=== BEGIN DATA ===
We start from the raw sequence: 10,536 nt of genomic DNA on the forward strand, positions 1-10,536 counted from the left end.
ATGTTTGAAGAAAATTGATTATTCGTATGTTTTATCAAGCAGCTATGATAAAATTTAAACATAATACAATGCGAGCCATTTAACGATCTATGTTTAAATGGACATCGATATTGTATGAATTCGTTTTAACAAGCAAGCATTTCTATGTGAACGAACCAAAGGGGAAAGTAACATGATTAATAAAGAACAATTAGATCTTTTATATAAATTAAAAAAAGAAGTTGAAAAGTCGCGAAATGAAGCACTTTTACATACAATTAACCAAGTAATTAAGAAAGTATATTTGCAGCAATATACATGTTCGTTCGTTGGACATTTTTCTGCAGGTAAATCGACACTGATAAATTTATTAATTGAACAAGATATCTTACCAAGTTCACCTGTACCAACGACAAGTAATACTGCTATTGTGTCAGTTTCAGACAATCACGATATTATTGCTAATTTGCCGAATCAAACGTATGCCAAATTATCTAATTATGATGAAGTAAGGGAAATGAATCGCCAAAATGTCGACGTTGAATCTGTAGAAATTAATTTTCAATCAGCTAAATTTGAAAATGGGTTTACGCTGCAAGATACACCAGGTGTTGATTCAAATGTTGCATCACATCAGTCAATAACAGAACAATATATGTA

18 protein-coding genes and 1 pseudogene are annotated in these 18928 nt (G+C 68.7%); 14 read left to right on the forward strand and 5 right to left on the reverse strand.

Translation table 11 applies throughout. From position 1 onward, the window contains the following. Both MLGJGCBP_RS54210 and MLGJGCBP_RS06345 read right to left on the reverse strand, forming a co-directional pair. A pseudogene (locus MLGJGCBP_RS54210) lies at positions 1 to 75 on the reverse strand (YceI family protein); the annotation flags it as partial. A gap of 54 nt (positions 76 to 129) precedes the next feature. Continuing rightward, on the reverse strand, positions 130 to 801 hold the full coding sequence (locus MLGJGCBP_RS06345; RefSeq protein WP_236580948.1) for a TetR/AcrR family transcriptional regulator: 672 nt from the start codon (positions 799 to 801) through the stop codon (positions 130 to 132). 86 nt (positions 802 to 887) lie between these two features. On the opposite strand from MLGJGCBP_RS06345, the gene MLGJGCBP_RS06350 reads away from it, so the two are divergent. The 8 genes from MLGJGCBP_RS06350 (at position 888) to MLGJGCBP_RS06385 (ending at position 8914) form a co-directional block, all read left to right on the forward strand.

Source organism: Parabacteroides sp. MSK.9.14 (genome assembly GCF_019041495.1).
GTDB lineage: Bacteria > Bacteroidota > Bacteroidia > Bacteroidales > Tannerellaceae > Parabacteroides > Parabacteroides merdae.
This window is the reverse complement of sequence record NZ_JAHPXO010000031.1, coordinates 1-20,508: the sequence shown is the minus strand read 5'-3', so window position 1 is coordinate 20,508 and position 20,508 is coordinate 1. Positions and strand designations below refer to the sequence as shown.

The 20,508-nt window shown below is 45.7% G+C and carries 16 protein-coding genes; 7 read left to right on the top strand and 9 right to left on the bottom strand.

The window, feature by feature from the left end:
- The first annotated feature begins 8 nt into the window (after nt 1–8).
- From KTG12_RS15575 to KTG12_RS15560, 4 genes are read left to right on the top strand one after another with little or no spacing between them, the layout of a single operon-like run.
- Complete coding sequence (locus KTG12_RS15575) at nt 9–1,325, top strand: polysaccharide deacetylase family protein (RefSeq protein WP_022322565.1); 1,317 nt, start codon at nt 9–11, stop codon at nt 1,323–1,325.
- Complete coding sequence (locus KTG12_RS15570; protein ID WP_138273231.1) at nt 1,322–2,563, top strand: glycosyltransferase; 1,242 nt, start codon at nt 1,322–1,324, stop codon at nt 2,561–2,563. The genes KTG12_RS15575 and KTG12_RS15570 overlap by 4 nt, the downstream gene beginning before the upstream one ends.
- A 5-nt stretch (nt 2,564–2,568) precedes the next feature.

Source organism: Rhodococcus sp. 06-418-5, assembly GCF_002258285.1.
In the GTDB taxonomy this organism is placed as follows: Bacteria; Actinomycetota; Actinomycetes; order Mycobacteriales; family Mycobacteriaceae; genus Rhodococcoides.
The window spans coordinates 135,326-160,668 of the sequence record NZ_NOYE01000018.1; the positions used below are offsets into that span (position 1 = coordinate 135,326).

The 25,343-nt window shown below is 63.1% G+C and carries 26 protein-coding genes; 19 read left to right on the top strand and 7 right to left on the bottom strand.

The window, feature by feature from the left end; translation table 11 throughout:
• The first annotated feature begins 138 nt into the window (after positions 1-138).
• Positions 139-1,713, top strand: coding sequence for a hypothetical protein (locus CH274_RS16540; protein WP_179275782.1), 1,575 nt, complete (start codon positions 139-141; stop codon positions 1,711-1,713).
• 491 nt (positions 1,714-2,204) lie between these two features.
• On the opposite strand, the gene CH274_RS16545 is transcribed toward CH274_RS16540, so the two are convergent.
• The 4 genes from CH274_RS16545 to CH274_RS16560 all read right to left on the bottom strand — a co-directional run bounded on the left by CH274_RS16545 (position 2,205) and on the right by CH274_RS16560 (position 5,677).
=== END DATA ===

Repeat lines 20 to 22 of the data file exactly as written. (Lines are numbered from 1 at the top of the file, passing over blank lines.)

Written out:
• The first annotated feature begins 138 nt into the window (after positions 1-138).
• Positions 139-1,713, top strand: coding sequence for a hypothetical protein (locus CH274_RS16540; protein WP_179275782.1), 1,575 nt, complete (start codon positions 139-141; stop codon positions 1,711-1,713).
• 491 nt (positions 1,714-2,204) lie between these two features.